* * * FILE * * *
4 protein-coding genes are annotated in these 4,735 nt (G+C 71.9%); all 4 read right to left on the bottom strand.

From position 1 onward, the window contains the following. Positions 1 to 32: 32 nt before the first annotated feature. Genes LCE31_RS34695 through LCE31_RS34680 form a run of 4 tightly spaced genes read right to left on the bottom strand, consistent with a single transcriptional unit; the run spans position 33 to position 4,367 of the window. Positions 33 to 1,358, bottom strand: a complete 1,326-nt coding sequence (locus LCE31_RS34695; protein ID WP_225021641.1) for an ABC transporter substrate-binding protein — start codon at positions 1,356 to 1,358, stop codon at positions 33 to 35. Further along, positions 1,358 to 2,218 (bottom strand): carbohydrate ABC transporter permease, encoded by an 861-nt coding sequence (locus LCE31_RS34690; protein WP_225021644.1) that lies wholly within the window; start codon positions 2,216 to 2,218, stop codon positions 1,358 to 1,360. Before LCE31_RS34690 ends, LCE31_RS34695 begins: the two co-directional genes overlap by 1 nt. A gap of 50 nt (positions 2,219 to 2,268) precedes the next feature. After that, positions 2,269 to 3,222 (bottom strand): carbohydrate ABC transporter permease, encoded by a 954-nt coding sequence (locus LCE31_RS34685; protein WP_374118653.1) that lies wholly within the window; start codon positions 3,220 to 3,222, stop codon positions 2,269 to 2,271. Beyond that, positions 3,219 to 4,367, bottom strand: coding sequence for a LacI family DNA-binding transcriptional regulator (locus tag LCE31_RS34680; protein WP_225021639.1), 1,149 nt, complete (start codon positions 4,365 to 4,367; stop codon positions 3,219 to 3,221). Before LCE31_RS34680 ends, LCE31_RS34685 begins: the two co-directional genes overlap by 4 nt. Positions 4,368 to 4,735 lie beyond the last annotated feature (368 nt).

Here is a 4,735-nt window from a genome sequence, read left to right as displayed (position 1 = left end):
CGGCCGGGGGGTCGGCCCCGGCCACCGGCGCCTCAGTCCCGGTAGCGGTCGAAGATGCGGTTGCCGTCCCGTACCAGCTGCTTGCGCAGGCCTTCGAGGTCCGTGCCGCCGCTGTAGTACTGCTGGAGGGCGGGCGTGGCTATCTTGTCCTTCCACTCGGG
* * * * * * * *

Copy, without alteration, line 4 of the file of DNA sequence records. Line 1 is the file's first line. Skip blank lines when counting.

CGGCCGGGGGGTCGGCCCCGGCCACCGGCGCCTCAGTCCCGGTAGCGGTCGAAGATGCGGTTGCCGTCCCGTACCAGCTGCTTGCGCAGGCCTTCGAGGTCCGTGCCGCCGCTGTAGTACTGCTGGAGGGCGGGCGTGGCTATCTTGTCCTTCCACTCGGG